University of Dundee’s researchers has made an important discovery that helps in explaining why South Asian type 2 diabetes patients are diagnosed at a younger age than Europeans and subsequently experience poorer outcomes. Diabetes is a complex multifactorial disease with important differences across populations but the majority of knowledge surrounding diabetes has been accumulated from studying white populations with Western European ancestry.
South Asian Indians experience diabetes at a younger age than Europeans, which is associated with earlier mortality. Their risk for microvascular complications, such as retinopathy and neuropathy, is also higher.
The researchers, led by Professor Colin Palmer from Dundee’s School of Medicine and Dr. Mohan’s Diabetes Specialities Centres, the largest clinical network of diabetes care in India, have shown a genetic basis for the significant differences in age at diagnosis of type 2 diabetes for the first time. They identified two genetic variants associated with the age of diagnosis that are much more common in South Indian populations than in patients of European ancestry. Understanding these ethnicity-specific genetic factors is hoped to enable better clinical management.
Dr Sundararajan Srinivasan, from the School of Medicine, said, “Our findings highlight the ethnic differences in the genetic architecture underpinning type 2 diabetes. We hope that further study of the genetic variants identified in this study will one day lead to improved treatments and outcomes for patients of South Indian descent. There is a relative paucity of population genetic studies in non-European individuals and therefore studies that include diverse ancestral groups are needed to understand the genetic architecture underpinning type 2 diabetes.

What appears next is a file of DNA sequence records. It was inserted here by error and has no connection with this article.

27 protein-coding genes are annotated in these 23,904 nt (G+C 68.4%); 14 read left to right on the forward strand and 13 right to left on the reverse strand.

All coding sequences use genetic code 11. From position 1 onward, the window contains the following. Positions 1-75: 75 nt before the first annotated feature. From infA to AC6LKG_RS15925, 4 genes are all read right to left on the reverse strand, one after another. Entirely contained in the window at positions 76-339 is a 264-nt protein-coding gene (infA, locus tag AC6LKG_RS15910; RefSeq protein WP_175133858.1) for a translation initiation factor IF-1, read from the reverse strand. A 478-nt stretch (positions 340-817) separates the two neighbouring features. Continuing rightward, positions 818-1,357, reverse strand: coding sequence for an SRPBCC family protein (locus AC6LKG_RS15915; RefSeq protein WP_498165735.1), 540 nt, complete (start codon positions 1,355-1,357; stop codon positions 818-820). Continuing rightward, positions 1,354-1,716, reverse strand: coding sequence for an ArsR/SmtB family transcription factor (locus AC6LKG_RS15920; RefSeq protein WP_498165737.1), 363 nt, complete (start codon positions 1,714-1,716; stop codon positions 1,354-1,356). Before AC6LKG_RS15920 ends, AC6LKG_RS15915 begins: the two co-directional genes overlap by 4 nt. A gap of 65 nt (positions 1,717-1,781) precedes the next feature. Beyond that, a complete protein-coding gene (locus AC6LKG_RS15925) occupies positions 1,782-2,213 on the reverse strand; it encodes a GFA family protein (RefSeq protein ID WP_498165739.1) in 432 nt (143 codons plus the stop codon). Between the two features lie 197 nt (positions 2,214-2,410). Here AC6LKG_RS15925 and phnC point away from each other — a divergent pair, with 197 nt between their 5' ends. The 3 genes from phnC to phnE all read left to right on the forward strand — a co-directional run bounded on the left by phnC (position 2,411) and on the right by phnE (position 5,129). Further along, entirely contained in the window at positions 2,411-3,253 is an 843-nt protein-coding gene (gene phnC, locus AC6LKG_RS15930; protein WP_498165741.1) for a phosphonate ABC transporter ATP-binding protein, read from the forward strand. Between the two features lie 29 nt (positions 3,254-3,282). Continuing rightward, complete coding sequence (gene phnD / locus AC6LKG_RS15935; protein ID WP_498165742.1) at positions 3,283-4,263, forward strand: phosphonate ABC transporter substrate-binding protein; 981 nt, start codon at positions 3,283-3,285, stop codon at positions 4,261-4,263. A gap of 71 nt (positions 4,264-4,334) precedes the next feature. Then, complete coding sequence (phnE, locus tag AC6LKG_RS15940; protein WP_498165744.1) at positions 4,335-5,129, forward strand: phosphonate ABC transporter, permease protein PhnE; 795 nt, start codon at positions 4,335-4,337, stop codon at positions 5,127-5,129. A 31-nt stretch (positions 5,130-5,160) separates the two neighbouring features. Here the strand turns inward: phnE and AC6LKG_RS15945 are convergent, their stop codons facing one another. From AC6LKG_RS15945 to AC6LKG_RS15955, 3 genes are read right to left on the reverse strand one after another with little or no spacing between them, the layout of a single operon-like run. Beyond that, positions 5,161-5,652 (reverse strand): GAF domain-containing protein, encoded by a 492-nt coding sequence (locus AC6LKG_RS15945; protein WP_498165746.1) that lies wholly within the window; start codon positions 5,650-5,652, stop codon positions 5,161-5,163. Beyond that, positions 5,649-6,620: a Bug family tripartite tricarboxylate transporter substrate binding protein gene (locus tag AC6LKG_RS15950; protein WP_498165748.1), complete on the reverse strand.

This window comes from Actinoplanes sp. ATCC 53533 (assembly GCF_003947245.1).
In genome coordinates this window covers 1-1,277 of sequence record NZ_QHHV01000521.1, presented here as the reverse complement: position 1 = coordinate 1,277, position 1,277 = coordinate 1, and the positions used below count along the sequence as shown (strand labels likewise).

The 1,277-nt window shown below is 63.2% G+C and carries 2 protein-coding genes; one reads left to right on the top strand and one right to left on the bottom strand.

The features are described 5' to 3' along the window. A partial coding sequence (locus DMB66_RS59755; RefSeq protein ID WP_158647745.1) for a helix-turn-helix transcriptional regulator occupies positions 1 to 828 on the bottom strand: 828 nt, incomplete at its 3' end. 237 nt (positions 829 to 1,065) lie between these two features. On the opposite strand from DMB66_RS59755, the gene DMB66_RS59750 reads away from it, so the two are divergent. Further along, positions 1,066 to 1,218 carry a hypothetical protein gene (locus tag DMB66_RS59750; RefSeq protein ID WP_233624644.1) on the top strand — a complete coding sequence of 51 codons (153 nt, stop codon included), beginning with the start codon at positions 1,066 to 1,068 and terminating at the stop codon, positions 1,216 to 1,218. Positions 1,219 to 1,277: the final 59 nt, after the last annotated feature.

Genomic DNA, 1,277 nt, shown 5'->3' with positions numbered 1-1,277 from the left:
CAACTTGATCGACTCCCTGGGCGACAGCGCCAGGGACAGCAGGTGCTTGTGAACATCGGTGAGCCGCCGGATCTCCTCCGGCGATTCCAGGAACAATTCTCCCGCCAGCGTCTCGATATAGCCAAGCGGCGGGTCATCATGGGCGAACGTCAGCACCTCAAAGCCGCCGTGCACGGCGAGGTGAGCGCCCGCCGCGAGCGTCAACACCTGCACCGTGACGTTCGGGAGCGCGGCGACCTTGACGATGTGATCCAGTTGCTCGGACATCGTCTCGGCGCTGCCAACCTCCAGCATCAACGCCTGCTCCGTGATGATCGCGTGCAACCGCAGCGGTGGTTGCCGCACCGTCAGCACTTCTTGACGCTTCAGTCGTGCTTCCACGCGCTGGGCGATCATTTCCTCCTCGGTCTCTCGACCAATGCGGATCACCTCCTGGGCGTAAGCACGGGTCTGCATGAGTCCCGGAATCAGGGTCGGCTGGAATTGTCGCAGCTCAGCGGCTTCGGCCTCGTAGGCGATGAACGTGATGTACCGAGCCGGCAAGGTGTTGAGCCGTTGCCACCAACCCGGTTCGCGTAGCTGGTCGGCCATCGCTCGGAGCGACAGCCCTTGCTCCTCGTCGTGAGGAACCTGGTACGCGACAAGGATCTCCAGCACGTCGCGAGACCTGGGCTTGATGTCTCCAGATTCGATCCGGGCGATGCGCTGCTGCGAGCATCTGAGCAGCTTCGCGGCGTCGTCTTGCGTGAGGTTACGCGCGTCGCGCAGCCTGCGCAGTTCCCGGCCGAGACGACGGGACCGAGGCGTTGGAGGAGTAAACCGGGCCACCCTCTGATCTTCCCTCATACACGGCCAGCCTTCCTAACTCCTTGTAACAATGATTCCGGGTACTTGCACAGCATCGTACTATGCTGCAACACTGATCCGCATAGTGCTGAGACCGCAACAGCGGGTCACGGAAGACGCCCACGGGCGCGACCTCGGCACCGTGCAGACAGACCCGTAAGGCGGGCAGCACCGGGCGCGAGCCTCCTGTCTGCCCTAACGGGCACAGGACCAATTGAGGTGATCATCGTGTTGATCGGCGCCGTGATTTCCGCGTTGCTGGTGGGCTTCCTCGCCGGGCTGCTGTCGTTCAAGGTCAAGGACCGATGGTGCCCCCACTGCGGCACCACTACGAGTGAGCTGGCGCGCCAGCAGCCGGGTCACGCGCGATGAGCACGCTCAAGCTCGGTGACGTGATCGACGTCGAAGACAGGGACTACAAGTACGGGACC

He further adds, “We tested the hypothesis that there are differences in the genetic heritability of age at diagnosis of type 2 diabetes in the South Indian and European populations. Additionally, we examined whether the genome-wide polygenic risk scores of age at diagnosis of type 2 diabetes can be transferrable between different ancestries or not. The findings highlight both the disparity in heritability estimates of age at diagnosis and explain the polygenic variation in South Indians. The genome-wide polygenic risk score derived from this cohort can be useful for further population-specific studies in South Asians.”
The same research is published in the journal Diabetes Care and was carried out as part of the INSPIRED research project, which is funded by the National Institute for Health and Care Research. INSPIRED is a £7 million Dundee-led project that seeks to improve diabetes outcomes in India by working to better understand who gets diabetes, how it progresses, why some people respond better than others to treatments, and why some patients develop complications. The project sees Dundee’s world-leading expertise in the use of medical records to deliver improved care in diabetes ‘twinned’ with the large patient data set (covering over 450,000 Indian diabetic patients) collected by Dr Mohan’s Diabetes Specialities Centres.